Encouraging labor market mobility among job seekers can be counterproductive
Many governments offer financial support to unemployed job seekers with the aim of increasing their willingness to look for work outside their local labor market. Research by Maastricht University shows that this sometimes does more harm than good. "Policies that encourage looking outside one's search area are overvalued. In the end, few seekers accept a job far outside their own region. It's actually a waste of time and money," said Steffen Künn, associate professor at Maastricht University's School of Business and Economics.
Regional employment disparities are the cause of a wide range of policy interventions. By reducing workers' mobility costs, such policies can reduce geographic mismatch, offset adverse shocks to local labor demand, and thereby improve overall welfare. But despite this attractive prospect and the widespread use of such policies, until now there had been no scientific evidence of their intended effect.
Waste of time
"Indeed, our research shows that job seekers do indeed respond and start searching and applying for distant jobs," Künn said. "But what it also shows is that this ultimately leads to lower employment and income. This is because many unemployed job seekers never accept a remote job, and so the remote job search is somehow a waste of time that would be better invested in local search."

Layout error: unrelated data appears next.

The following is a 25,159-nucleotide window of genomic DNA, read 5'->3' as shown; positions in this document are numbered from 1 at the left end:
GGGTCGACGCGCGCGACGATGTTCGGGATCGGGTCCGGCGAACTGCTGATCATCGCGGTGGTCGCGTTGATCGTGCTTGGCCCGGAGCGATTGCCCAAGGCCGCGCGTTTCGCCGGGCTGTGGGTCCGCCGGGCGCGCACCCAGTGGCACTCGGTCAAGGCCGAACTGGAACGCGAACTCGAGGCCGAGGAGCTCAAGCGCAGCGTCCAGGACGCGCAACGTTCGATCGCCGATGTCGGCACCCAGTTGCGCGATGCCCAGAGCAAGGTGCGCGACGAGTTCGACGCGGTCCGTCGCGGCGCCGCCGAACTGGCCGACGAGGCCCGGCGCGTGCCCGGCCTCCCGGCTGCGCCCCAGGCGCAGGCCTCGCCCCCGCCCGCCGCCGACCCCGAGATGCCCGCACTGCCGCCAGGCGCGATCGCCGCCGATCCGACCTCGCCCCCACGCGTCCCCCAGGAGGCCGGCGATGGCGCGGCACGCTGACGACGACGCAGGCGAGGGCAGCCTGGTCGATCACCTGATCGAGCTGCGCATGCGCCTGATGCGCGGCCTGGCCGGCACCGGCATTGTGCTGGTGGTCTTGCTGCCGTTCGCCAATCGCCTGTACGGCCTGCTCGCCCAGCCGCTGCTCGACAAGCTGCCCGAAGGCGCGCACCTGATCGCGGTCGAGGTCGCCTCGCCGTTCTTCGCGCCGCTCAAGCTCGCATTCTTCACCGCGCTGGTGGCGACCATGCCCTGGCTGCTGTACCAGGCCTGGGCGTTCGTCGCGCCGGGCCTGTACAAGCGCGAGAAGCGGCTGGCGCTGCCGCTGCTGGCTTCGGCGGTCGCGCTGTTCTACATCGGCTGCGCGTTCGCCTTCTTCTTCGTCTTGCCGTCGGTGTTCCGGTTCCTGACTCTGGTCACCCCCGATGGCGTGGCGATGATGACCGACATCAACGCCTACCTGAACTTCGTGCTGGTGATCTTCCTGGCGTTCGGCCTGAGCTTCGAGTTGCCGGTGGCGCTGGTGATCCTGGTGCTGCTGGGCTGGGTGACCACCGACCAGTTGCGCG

So what should/could policymakers do to rectify this? "Policymakers should stop offering such programs to all unemployed job seekers. Instead, they should focus more on job seekers who are actually able to find work and willing to accept work in a distant region. In addition, policymakers could improve remote job search assistance, since the research shows that local employment agents at temp agencies seem to be limited in their ability to support job seekers seeking employment in a distant labor market," Künn concludes.
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